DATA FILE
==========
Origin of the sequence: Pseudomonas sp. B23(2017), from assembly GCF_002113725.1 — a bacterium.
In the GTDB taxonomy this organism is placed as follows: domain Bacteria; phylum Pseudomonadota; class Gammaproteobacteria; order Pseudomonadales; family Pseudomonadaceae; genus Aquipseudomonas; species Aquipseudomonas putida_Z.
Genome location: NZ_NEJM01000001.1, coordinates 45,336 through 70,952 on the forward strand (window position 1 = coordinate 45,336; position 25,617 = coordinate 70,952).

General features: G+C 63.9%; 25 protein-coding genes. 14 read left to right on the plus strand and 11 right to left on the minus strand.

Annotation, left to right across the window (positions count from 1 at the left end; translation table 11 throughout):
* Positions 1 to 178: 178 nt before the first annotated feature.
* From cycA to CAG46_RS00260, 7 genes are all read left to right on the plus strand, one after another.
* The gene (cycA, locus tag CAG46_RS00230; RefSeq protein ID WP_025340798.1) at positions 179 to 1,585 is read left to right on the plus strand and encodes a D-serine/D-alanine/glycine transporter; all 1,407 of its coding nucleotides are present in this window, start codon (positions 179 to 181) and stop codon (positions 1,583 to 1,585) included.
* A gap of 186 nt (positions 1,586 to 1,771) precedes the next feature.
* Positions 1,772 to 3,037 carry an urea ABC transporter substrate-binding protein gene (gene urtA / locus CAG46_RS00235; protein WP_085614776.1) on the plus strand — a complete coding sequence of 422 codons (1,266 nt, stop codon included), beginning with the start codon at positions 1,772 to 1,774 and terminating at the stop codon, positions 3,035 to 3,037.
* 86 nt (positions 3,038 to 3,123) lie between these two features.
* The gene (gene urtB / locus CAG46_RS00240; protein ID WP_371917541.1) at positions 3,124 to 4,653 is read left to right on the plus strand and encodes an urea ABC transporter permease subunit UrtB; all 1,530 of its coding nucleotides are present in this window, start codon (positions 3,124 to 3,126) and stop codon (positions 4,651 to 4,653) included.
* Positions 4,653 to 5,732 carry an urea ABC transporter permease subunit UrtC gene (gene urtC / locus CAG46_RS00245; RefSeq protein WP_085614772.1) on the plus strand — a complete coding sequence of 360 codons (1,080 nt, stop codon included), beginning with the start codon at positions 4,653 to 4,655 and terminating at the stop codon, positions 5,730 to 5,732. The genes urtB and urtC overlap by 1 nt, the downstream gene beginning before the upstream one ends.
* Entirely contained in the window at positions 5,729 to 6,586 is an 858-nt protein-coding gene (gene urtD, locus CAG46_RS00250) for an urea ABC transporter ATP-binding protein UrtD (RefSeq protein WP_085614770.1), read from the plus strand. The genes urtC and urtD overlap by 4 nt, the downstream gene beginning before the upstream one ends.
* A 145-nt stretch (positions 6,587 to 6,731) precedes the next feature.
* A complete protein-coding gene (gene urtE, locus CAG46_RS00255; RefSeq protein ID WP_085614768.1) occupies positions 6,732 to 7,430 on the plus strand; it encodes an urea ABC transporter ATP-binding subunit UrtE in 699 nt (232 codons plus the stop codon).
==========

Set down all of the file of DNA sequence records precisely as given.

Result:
Origin of the sequence: Pseudomonas sp. B23(2017), from assembly GCF_002113725.1 — a bacterium.
In the GTDB taxonomy this organism is placed as follows: domain Bacteria; phylum Pseudomonadota; class Gammaproteobacteria; order Pseudomonadales; family Pseudomonadaceae; genus Aquipseudomonas; species Aquipseudomonas putida_Z.
Genome location: NZ_NEJM01000001.1, coordinates 45,336 through 70,952 on the forward strand (window position 1 = coordinate 45,336; position 25,617 = coordinate 70,952).

General features: G+C 63.9%; 25 protein-coding genes. 14 read left to right on the plus strand and 11 right to left on the minus strand.

Annotation, left to right across the window (positions count from 1 at the left end; translation table 11 throughout):
* Positions 1 to 178: 178 nt before the first annotated feature.
* From cycA to CAG46_RS00260, 7 genes are all read left to right on the plus strand, one after another.
* The gene (cycA, locus tag CAG46_RS00230; RefSeq protein ID WP_025340798.1) at positions 179 to 1,585 is read left to right on the plus strand and encodes a D-serine/D-alanine/glycine transporter; all 1,407 of its coding nucleotides are present in this window, start codon (positions 179 to 181) and stop codon (positions 1,583 to 1,585) included.
* A gap of 186 nt (positions 1,586 to 1,771) precedes the next feature.
* Positions 1,772 to 3,037 carry an urea ABC transporter substrate-binding protein gene (gene urtA / locus CAG46_RS00235; protein WP_085614776.1) on the plus strand — a complete coding sequence of 422 codons (1,266 nt, stop codon included), beginning with the start codon at positions 1,772 to 1,774 and terminating at the stop codon, positions 3,035 to 3,037.
* 86 nt (positions 3,038 to 3,123) lie between these two features.
* The gene (gene urtB / locus CAG46_RS00240; protein ID WP_371917541.1) at positions 3,124 to 4,653 is read left to right on the plus strand and encodes an urea ABC transporter permease subunit UrtB; all 1,530 of its coding nucleotides are present in this window, start codon (positions 3,124 to 3,126) and stop codon (positions 4,651 to 4,653) included.
* Positions 4,653 to 5,732 carry an urea ABC transporter permease subunit UrtC gene (gene urtC / locus CAG46_RS00245; RefSeq protein WP_085614772.1) on the plus strand — a complete coding sequence of 360 codons (1,080 nt, stop codon included), beginning with the start codon at positions 4,653 to 4,655 and terminating at the stop codon, positions 5,730 to 5,732. The genes urtB and urtC overlap by 1 nt, the downstream gene beginning before the upstream one ends.
* Entirely contained in the window at positions 5,729 to 6,586 is an 858-nt protein-coding gene (gene urtD, locus CAG46_RS00250) for an urea ABC transporter ATP-binding protein UrtD (RefSeq protein WP_085614770.1), read from the plus strand. The genes urtC and urtD overlap by 4 nt, the downstream gene beginning before the upstream one ends.
* A 145-nt stretch (positions 6,587 to 6,731) precedes the next feature.
* A complete protein-coding gene (gene urtE, locus CAG46_RS00255; RefSeq protein ID WP_085614768.1) occupies positions 6,732 to 7,430 on the plus strand; it encodes an urea ABC transporter ATP-binding subunit UrtE in 699 nt (232 codons plus the stop codon).